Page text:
RIM sues app maker over BlackBerry Messenger patent

By Gurmukh Singh, IANS
Thursday, December 2, 2010

TORONTO - After software giant Microsoft which is embroiled in a legal battle over Word patent, now BlackBerry maker Research In Motion (RIM) too is entangled in a patent battle.

The Canadian wireless giant has dragged a fast-growing app developer called Kik Interactive Ltd to court here for infringing on its wildly popular BlackBerry Messenger (BBM) which has more 30 million users.

Interestingly, both RIM and Kirk Interactive Ltd. are based at Waterloo near Toronto.

At the heart of the legal battle is Kik Messenger - a cross-platform instant messaging app - which is run by Kirk Interactive Ltd and has suddenly become very popular.

Kik Messenger is a smart-phone application that allows users to send instant messages on their BlackBerrys, iPhones and Google’s Android smart phones.

Kik Messenger has reportedly become an instant hit, garnering more than two million users within the first month of its launch.

But in its statement of claim filed in the local Federal Court this week against Kik Interactive Ltd, the BlackBerry maker says Kik Messenger infringes on its own BlackBerry Messenger.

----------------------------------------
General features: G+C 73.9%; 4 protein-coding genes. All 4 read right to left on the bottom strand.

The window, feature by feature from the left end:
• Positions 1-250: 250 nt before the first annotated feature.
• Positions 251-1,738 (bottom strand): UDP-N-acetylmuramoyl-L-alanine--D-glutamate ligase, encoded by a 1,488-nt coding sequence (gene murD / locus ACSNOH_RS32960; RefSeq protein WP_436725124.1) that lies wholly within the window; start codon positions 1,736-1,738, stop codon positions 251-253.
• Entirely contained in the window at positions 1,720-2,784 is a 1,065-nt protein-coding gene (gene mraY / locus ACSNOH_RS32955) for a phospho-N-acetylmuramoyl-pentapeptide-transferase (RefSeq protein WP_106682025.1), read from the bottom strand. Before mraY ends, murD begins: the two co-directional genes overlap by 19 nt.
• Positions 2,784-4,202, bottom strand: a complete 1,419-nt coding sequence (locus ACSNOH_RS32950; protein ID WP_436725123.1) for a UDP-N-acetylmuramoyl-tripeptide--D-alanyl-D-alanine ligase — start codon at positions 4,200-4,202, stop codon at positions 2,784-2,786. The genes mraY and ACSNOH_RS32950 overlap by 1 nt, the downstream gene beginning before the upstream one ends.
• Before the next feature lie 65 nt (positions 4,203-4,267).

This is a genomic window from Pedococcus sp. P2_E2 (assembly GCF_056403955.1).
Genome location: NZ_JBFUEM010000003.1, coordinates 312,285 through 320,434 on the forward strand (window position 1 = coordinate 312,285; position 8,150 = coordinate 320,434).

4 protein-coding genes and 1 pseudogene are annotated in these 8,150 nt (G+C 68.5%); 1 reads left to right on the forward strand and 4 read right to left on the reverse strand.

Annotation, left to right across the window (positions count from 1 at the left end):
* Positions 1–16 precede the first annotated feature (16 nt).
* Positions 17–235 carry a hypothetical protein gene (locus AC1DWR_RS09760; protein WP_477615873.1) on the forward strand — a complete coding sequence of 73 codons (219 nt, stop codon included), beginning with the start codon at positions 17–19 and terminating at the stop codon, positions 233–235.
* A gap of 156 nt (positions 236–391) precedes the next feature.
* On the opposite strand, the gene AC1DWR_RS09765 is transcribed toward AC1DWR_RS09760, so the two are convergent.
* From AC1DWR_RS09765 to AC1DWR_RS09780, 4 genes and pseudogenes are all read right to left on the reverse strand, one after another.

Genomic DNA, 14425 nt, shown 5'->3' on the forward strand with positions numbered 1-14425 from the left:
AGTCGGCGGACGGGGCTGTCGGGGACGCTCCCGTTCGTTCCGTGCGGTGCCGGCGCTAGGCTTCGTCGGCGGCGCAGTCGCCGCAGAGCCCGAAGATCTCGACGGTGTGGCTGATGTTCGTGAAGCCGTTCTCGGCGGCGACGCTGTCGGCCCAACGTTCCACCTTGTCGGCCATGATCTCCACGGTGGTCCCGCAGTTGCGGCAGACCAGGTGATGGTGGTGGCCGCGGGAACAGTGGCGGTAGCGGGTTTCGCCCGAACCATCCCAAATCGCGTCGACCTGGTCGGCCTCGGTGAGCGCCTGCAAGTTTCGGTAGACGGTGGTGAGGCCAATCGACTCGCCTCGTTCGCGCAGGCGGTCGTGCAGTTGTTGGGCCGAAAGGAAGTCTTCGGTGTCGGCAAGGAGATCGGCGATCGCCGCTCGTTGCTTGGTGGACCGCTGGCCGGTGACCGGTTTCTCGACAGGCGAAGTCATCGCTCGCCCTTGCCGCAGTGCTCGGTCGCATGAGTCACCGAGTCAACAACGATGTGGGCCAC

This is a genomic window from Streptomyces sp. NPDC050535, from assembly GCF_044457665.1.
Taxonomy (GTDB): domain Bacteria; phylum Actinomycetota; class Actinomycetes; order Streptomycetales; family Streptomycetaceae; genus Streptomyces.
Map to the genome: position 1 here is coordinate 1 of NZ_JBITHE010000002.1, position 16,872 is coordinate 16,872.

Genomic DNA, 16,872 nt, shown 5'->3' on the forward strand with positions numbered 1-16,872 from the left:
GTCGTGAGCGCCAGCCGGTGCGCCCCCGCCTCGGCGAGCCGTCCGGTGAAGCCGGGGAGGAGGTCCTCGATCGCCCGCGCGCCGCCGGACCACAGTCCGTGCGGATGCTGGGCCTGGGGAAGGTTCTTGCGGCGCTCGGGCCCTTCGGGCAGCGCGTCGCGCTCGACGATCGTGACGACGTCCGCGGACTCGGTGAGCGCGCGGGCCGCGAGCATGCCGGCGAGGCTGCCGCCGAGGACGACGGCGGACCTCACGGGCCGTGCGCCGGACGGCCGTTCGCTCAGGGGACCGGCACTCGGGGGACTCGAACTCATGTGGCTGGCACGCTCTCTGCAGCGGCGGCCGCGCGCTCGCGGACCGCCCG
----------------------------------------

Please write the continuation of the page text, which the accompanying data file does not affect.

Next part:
It has also banished Kik’s app from its own BlackBerry app store.

In its court statement, the BlackBerry maker says that Kik CEO Ted Livingston worked at RIM at three different periods and then left to start his own instant-messaging app.

“Initially, to gain access to and integrate its applications with RIM’s BlackBerry infrastructure, the defendant (Ted Livingston) represented to RIM that it was developing a music-sharing device to integrate with the BlackBerry Messenger platform,” RIM says in its court filing this week.

“Instead the defendant created a cross-platform instant-messaging application for use with various smart-phone platforms,” according to the RIM statement.

The BlackBerry maker has further alleged that once the Kik app is installed on a BlackBerry smart phone, it accesses personal information without the user’s consent, thus violating all privacy laws.

“Kik unfairly benefited from its decision to unlawfully access and use the end users’ personal information as a means of driving the growth of its business,” according to RIM’s statement of claim.

But the Kik CEO has responded by posting on his website that “the company I shared our entire plan with every step of the way, is suing us. I’m not afraid. I’m not surprised. But I am disappointed.”

Unlike Kik which is a cross-platform messaging app, BlackBerry Messenger (BBM) allows users to communicate only with

other BlackBerry users.

(Gurmukh Singh can be contacted at gurmukh.s@ians.in)

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